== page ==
A road safety advocacy group says the case of a teen being acquitted of a dangerous driving charge after being caught doing 148kmh in an 80kmh zone sets a dangerous precedent.
Stuff reported yesterday that Kingston Webb, 18, had been acquitted of the charge, with Judge David Harvey amending it to a lesser charge of driving at excessive speed.
In November last year, Webb was caught on a speed camera doing 148kmh on State Highway 2 near Hawke's Bay Airport, which has a set speed limit of 80kmh.
Webb, who is an aspiring law student, argued in a judge-alone hearing that because of the layout and condition of that particular stretch of road, it was not dangerous for him to be doing that speed.
He argued that there are no driveways entering the road at that point, the lighting and conditions were good, there was no oncoming traffic, there was a median barrier in place, and he knew the road well.
Judge Harvey agreed and amended the charge, and Webb was fined $400 and ordered to pay $130 court costs, but was not disqualified from driving, as would likely have been the case if convicted of dangerous driving.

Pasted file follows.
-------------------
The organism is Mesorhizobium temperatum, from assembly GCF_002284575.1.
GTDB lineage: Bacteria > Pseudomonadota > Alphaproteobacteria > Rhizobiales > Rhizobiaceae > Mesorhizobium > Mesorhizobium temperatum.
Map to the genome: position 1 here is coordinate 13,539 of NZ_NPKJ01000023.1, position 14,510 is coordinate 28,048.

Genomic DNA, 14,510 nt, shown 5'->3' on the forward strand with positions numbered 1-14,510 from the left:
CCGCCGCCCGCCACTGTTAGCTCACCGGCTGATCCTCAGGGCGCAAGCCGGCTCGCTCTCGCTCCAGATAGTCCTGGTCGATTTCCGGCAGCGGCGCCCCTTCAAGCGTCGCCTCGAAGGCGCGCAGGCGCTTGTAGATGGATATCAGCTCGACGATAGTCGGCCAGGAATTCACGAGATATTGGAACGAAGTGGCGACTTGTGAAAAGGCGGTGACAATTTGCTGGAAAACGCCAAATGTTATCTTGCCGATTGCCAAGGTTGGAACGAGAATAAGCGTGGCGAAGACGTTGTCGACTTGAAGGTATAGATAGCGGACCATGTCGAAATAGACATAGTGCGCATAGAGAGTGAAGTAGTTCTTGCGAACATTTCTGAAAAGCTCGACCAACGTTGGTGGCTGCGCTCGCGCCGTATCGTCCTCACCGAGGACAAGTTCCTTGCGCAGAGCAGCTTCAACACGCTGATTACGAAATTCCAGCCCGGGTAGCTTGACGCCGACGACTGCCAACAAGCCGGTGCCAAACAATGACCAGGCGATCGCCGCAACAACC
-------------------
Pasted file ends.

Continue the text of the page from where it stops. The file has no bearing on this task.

The case had led to some criticism online, with some accusing the judge of leniency based on Webb's ethnicity and career aspirations, while others have said it could discourage people from sticking to the speed limit.
Speaking this morning to TVNZ1's Breakfast programme, Students Against Dangerous Driving's Donna Govorko said speed limits were in place for a reason.
"Taking that speed on that road, you are actually driving dangerously, because you're not taking into consideration all the other factors," Ms Govorko said.
"The higher the speed you go, the greater the risk you take and the higher chance of a fatal or serious injury crash.
"People say, 'Oh, I know these roads, I drive them all the time,' but all sorts of things can just happen."
Ms Govorko said she believes other speeders could be encouraged to use this defence in future.
"Any decision set by a judge sets case law," she said. "If somebody in a similar situation gets caught again they can go, 'Oh well, that happened in that case, so why am I getting a different penalty?'
"We've got to be very careful - its a fine line I think that the courts make when they make these decisions.
"If you're only going to give someone a lenient penalty, what deterrent is there for people to change their behaviours?"